Global Cinema 2: Albania – Wild Flower (2016)

Moving onto my next country in the Global Cinema series, with a short documentary from Albania (albeit directed by a Dutch filmmaking team). It covers the same subject matter as Italian director Laura Bispuri’s well-regarded debut Sworn Virgin (2015), though I haven’t seen that and it doesn’t appear to be easily available, hence turning to what’s available on streaming services.


Albanian flagRepublic of Albania (Shqipëri)
population 2,800,000 | capital Tirana (557k) | largest cities Tirana, Durrës (113k), Vlorë (80k), Shkodër (79k), Elbasan (77k) | area 28,748 km2 | religions Islam (58.8%), Christianity (16.9%) | official language Albanian (shqip) | major ethnicity Albanians (83%) | currency Lek (L) [ALL] | internet .al

A country of diverse geography located on the Adriatic and Ionian Sea. Its name comes from the Latin, possibly derived from the Albani tribe (though the Albanian name for the country is usually interpreted as meaning “Land of the Eagles”). Though part of many historic civilisations, an autonomous principality (Arbanon or Arbër) dates to the 12th century, and the Kingdom of Albania to the 13th century. After the Ottomans conquered them in the 15th century, independence was officially declared on 28 November 1912. A short-lived kingdom under Zog I lasted until World War II, at which time the country was occupied by first Italy and then Nazi Germany. Dictator Enver Hoxha took charge of a Communist government following the war, proclaiming an atheist state allied to the Soviets. It has latterly joined NATO but never been formally admitted to the EU, over questions around free and fair democracy. Currently it is ruled by a President and Prime Minister.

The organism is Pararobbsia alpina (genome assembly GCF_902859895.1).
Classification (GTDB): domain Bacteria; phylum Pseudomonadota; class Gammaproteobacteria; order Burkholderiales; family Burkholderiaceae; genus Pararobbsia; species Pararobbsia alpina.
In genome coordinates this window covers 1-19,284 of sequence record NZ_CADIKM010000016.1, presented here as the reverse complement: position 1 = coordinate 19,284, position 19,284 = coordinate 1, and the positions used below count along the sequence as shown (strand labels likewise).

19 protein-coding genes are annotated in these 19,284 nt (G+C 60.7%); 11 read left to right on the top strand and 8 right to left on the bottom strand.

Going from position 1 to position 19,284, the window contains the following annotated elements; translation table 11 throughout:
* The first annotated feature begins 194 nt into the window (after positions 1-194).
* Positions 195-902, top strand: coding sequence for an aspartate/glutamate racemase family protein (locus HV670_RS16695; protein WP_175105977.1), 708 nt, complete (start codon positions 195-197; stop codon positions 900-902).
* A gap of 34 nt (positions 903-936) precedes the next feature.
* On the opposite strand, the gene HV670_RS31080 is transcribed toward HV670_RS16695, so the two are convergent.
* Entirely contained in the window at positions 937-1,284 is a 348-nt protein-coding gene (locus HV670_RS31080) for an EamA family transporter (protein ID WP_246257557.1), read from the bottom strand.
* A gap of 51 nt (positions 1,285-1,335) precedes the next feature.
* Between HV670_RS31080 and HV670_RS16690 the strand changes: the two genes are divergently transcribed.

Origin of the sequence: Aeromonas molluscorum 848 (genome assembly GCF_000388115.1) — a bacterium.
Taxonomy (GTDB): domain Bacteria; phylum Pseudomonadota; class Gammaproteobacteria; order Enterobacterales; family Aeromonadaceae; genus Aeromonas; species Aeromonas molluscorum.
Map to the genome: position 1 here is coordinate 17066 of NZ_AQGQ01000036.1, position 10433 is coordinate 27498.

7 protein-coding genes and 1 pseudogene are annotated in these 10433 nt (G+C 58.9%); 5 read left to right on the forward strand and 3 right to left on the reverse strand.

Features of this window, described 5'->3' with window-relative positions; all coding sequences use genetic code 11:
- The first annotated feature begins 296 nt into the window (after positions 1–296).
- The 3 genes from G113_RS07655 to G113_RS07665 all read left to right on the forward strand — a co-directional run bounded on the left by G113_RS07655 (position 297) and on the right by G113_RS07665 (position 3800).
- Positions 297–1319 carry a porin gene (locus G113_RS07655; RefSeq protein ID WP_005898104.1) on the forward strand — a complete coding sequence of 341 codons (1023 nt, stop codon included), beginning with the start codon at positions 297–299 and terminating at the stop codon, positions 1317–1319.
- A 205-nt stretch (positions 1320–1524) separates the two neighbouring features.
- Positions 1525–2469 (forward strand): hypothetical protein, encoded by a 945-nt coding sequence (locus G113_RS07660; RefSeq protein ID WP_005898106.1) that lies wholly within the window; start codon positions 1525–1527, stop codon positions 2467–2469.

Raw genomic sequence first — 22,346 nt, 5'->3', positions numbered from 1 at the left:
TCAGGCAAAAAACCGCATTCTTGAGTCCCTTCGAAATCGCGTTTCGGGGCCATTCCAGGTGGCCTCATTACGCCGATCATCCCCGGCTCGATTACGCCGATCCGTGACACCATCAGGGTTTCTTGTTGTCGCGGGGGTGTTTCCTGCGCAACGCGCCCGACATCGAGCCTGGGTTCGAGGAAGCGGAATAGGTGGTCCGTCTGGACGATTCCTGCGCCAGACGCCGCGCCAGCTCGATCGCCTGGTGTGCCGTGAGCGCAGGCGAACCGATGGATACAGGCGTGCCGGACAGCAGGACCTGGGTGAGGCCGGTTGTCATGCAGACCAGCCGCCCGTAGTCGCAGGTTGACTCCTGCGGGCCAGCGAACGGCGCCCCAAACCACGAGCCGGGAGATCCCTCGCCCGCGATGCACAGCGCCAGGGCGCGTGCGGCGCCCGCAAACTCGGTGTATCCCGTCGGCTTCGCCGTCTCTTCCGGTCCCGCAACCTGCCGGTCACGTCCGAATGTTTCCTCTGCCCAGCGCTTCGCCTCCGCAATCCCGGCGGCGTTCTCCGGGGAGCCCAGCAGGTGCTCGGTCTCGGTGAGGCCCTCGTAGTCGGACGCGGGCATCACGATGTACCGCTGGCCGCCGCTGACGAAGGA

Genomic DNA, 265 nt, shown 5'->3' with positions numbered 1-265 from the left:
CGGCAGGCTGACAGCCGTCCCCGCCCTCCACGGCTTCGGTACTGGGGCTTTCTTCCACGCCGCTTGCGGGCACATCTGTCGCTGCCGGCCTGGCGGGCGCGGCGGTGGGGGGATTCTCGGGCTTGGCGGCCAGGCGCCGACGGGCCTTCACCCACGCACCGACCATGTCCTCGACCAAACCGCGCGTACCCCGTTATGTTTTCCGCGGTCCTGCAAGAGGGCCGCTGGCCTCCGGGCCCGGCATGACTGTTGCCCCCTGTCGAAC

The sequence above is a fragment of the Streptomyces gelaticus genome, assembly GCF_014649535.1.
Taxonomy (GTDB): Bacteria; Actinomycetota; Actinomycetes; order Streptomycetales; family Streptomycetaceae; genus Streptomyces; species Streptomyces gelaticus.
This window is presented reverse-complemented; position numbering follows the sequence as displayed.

The earliest Albanian films were made in the early-20th century, although production only really started in earnest in the 1940s, and a national film archive was founded in that same decade. Production continues sporadically, with a number of film festivals taking place, particularly in Tirana.


Wild Flower (2016)

This documentary weighs in under an hour in length, but there’s a lot of pathos to this documentary portrait of a ‘burrnesha’ (sworn virgin), a practice that developed out of a harsh code that prevented women from leading their own independent lives, and allows them some semblance of equality in a patriarchal society. Lule, the lady in question here is nearing the age of 80 and lives as a sheep farmer out in the rough hills of Albiania; her commitment to her sheep is unwavering and even as she starts to be brought into town by her family, who want her to retire, she still fusses over her sheep. We get to see her living in her small, rough-hewn home, tending to her sheep, nimbly climbing out of the sheep shed’s window at one point, and otherwise leading them around the hills. It’s a fascinating little glimpse into another way of life that continues, to a certain extent, even now in modern Europe.

Wild Flower film posterCREDITS
Director Fathia Bazi; Cinematographer Koen van Herk; Length 54 minutes.
Seen at home (Amazon streaming), London, Sunday 10 May 2020.

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